It’s widely known that the village of Pluckley in Kent is Britain’s most haunted village. It is perhaps not as well known that Faversham is reported to be Britain’s most haunted town.
Ask any child that has grown up in Faversham about ghosts, and the chances are they will mention Diana. Daughter of the owner of Syndale Manor (now known as Judd’s Folly). Legend has it, she was engaged to the son of the vicar at Davington Church.
After evensong, each evening the couple would walk from Davington, through Bysingwood to Diana’s home at Syndale. It was on such a stroll that the couple were attacked which resulted in Diana being killed and decapitated. Her lover survived with minor injuries but was devastated with grief. Shortly afterwards he was found hanged, close to the place where the lovers were attacked.
Today Diana’s restless soul is believed to wander the route the lovers took that fateful night with her head head tucked under her arm.
Ghost in the machine
If you are visiting Faversham, we would recommend a visit to the Faversham Museum in the Fleur des Lis Heritage Centre. The building was formerly a pub, and is home to at least one very long-term resident, who is keen to make contact.
“The White Lady” she is frequently seen by staff and visitors at the top of the stairs. But more curiously, she is believed to “haunt” the telephone exchange exhibit. Staff have reported the phones on the exchange ringing, despite not being connected to any external phone lines.
Britain’s Oldest Brewery Shepherd Neame has been brewing on the same site in Faversham for at least 300 years. The Court Street buildings which house the brewery offices today, are of a similar age to the brewery, but would have had many uses before the brewery expanded into them.
Staff at the brewery could tell you a number of ghosts that are supposed to reside within the brewery buildings. From Annie, a possible servant, who lives in a storeroom, know as Annie’s attic. To former directors who are often caught smoking cigars in the boardroom.
The brewery has so many unearthly spirits that In Derek Acorah visited in 2005 with his television “Ghost Town”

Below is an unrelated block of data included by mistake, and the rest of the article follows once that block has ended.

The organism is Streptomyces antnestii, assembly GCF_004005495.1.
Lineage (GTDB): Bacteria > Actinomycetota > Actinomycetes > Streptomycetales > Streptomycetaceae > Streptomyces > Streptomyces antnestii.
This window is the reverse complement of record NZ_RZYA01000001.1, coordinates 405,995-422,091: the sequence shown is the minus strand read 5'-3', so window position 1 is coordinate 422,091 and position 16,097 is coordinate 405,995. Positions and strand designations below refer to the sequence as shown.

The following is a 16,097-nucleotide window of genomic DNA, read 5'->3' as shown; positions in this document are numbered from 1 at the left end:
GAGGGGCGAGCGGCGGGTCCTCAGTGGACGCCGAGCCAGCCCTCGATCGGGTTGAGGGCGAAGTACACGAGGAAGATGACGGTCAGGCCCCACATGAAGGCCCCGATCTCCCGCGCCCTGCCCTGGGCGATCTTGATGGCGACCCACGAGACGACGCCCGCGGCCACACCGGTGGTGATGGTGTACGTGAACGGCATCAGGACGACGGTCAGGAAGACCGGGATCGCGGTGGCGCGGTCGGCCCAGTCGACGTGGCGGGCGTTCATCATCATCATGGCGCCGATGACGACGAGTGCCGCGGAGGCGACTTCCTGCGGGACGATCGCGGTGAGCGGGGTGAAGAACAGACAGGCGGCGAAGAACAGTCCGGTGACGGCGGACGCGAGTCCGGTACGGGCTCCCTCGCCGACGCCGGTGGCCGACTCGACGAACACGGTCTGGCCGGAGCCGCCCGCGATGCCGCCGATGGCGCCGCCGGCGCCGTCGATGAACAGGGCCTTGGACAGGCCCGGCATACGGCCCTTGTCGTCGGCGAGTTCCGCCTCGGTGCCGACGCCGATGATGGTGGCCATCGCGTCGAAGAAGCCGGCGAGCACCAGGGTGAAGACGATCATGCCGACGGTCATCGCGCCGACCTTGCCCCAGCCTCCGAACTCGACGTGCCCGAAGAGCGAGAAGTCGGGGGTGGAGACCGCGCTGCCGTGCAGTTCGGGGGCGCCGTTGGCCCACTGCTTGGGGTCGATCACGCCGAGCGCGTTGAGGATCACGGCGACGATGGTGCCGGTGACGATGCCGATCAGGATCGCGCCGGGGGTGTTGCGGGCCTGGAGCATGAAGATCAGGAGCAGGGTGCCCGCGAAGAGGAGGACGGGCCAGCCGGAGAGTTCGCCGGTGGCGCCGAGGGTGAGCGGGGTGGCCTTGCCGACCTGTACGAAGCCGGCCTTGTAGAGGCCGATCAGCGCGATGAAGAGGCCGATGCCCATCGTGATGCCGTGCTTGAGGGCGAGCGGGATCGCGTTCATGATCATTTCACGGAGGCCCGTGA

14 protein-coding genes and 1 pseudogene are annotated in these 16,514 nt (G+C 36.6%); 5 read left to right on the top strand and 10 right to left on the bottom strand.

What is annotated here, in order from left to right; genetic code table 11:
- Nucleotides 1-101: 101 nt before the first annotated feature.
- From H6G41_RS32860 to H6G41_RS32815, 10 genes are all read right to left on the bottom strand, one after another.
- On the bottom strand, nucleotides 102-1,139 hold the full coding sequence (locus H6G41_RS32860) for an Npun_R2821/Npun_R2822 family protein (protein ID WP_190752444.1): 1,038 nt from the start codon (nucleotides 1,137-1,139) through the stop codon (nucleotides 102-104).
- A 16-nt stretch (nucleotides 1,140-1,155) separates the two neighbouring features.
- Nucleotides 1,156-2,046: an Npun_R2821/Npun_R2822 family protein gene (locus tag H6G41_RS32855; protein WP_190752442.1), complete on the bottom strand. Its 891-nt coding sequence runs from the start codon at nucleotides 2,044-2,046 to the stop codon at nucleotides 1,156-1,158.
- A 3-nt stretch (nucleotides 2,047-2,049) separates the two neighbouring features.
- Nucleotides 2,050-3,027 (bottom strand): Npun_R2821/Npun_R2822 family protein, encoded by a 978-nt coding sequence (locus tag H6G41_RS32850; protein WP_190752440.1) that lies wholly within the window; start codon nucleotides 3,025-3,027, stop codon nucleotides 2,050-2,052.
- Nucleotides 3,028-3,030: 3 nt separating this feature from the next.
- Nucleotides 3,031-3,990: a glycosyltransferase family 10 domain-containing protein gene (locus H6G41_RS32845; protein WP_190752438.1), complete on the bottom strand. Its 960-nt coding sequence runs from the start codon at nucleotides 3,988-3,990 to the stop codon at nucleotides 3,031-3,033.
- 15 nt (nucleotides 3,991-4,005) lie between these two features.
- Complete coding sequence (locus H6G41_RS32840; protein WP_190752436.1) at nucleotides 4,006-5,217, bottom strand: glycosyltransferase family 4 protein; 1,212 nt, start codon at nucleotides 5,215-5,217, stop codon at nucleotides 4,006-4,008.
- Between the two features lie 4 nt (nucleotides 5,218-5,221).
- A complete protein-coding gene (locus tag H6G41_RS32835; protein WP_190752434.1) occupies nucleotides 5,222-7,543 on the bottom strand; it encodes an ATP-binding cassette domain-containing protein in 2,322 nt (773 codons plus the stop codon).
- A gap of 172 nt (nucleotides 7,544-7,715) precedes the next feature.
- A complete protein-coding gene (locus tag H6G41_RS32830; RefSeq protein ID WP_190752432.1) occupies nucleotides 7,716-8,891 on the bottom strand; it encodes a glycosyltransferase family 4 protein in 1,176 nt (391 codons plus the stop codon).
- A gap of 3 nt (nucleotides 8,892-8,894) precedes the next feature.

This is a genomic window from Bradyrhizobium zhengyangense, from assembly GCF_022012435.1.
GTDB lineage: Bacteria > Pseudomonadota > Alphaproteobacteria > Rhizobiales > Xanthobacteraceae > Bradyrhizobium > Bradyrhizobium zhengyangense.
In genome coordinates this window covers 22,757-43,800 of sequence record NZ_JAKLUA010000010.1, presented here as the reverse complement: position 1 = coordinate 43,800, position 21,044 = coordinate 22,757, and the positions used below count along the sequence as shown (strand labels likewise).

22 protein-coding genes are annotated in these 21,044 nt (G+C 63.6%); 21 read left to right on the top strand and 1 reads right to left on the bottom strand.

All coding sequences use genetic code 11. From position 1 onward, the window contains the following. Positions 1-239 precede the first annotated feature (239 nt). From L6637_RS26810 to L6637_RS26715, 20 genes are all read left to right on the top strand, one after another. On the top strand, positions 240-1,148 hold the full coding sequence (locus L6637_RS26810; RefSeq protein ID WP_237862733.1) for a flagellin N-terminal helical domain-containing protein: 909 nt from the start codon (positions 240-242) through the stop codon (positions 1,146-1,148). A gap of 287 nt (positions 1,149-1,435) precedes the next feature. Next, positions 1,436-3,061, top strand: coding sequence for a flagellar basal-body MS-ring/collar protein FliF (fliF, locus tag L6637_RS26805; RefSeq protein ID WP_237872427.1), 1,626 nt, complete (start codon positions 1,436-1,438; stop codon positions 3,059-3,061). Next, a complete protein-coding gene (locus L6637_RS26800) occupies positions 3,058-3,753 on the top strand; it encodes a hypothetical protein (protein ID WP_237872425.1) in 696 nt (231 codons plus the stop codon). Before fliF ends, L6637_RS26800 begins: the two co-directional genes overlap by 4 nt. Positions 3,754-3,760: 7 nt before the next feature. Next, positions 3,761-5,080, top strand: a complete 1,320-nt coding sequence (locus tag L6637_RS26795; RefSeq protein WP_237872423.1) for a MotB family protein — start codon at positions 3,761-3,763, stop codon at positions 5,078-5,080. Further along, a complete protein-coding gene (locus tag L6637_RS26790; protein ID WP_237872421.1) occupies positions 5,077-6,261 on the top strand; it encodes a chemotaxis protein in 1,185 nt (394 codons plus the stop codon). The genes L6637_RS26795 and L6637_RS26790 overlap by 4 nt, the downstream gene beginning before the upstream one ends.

The Ship Wrights Inn
Located at Hollowshore, on the banks of The Swale. This remote old pub and the setting lends itself to tales of pirates and smugglers. Drinkers and staff have reported a noticeable drop in temperature, and strong smell of tobacco and rum. Occasionally they have also seen a “thick set bearded sailor” wearing a thick coat, a peaked hat and red eyes.
The story goes that a Dutch captain boat ran into difficulty along the Swale on a bleak winters night. The captain hauled himself along the mud flats to the door of the Inn. With, last orders already called, the Landlord would not open the door for fear of vagrants. The sailor passed away from exposure overnight.
Haunted Railway Line
A level crossing in Sittingbourne is said to be haunted by ghosts. Should you be on a train, passing this location around midnight. You may well see a ghostly apparition walking across the track.
The crossing is no longer in use, replaced by a footbridge as the crossing was an accident hotspot. The ghostly pedestrian is claimed to be one of the victims who haunts the crossing, warning travellers of the danger.
A goods train was passing the location recently at 2am. The driver believed he saw someone on the line and believed he hit them. The train was brought to a standstill, and the emergency services called. Despite a thorough search, nothing was found. The driver is credited with the belief that the apparition foretells impending danger.
Smile, you are on camera
Many cynics wonder, if ghosts exist, why are they not caught more often on camera given the amount of technology we have at our disposal?
Local photographer, Laura Dickson believes that she has captured a series of apparitions in her photographs, including a faceless monk at St Peter and St Paul Church in Borden. After an afternoon photographing the church, she spotted the figure in the window of the church, which appeared to show a faceless monk in a habit.